"Do you eat your dead?" asked Greda, wide-eyed.  She was the other she-orc apprentice, and the youngest of us, and the most gullible as well.  Her father Horthus was a reagent seller, and she was the only apprentice who lived at home.

Vis pretended to jump at her, hands held up, claw-like with his mouth agape, as if to eat her.  She squealed and shuffled backwards from the group, laughing.  Vis laughed, and then, sobering said, "Da Voodoo way is to bury da body, maybe in pieces, so dey cannot be brought back as undead.  Da old way was to sacrifice da corpse and cut it up, so dem hungry spirits come to da body and get distracted so da new spirit can get away in peace, mon.  Sometimes dem Witch Doctors cuts da eyes out so the spirit can get out of da skull more easy."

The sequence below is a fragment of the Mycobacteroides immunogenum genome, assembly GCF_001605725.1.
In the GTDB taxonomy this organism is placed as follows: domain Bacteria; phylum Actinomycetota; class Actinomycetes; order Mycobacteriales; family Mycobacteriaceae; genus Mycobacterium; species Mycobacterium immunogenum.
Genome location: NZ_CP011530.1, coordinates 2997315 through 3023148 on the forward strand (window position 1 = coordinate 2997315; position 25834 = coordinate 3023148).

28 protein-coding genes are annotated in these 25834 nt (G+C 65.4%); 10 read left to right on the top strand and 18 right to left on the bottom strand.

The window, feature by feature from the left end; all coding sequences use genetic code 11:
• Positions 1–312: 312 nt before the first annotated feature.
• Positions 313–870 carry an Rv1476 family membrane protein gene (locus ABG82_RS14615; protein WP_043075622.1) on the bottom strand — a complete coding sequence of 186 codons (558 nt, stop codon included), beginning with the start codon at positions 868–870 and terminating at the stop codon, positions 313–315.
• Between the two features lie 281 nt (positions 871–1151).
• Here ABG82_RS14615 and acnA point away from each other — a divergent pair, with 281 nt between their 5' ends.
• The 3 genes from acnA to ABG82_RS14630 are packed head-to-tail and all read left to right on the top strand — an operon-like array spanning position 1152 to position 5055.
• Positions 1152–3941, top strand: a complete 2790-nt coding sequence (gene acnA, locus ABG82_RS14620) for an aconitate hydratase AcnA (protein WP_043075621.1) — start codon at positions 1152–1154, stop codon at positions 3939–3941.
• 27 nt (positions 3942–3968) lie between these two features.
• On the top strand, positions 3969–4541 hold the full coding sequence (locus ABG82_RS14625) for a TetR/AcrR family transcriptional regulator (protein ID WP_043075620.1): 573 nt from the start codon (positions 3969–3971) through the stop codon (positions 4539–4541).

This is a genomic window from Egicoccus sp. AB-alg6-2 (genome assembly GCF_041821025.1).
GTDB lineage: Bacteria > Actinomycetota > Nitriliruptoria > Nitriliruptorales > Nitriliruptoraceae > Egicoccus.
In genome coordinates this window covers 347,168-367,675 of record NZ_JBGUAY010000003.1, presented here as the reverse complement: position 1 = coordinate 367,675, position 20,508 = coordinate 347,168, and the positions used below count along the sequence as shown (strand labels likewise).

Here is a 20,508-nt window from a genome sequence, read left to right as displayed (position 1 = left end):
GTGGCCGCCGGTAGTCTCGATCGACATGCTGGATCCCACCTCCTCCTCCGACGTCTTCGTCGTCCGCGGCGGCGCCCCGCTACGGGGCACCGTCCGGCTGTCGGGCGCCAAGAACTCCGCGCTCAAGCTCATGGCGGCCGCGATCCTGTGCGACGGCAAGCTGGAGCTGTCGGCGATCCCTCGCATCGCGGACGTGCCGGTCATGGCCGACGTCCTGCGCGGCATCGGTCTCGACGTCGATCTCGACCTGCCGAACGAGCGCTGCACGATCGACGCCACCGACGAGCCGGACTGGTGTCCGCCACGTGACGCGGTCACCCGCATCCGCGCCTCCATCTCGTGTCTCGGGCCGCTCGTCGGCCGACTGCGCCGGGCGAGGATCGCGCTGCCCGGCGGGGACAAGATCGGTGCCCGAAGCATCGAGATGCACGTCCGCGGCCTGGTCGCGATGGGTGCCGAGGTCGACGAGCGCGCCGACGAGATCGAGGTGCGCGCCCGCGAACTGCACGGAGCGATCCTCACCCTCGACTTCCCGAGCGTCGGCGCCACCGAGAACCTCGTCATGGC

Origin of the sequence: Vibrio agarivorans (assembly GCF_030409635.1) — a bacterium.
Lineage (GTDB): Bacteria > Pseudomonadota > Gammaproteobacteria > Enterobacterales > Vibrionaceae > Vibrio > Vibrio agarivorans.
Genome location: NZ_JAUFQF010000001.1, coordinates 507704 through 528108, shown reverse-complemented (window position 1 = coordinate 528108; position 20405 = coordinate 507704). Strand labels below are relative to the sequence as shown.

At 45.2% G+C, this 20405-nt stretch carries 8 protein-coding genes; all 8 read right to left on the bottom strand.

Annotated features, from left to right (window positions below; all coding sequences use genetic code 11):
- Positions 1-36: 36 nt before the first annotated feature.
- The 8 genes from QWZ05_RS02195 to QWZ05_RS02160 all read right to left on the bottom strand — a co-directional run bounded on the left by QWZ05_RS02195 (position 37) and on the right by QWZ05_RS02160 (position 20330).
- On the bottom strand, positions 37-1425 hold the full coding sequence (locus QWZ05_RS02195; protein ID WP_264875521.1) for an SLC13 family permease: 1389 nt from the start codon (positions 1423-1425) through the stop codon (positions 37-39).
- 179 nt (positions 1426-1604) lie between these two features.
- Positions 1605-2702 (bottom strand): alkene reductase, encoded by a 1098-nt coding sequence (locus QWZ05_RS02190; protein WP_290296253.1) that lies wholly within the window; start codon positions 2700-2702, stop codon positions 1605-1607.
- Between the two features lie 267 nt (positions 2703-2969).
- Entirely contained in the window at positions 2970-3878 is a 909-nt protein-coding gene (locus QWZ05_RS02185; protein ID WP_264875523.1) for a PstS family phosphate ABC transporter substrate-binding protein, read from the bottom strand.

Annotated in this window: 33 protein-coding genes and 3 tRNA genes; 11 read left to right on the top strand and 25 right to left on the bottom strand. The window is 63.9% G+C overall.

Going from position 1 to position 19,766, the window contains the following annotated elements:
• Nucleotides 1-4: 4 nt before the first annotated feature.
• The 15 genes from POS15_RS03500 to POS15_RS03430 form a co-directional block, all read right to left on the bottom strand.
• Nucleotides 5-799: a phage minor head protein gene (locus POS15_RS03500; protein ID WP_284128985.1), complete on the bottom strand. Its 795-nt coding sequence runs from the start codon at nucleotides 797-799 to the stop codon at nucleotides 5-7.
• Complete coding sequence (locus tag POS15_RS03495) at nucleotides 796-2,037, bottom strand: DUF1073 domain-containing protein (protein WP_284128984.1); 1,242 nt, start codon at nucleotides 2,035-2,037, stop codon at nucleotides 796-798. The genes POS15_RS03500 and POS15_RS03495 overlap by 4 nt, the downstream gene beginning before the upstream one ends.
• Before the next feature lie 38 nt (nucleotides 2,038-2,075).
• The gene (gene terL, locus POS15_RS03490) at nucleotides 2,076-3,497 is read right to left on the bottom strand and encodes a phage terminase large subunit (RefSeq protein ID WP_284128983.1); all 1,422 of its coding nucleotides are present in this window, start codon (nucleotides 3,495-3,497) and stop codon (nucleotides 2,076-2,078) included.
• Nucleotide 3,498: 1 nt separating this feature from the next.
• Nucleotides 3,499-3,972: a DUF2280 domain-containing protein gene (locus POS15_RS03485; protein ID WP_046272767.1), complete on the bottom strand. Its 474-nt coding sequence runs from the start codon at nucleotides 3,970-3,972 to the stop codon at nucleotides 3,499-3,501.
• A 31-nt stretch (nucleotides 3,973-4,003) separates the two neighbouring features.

It sounded abhorrent to me, but it was fascinating, how different Troll beliefs were to my own.  Images of my own mother's mutilated corpse came back to me, and I wondered if her spirit was lost now, with no mortal body to tie it to the world, if the Trolls were to be believed.


It was late, and I was heading to the Kodohide Leatherworkers for a new set of gloves before I went to meet Orna, when I saw something that changed the way I viewed the big city of opportunity - forever.  Something so small and commonplace, that I doubted that most people had even thought twice about it.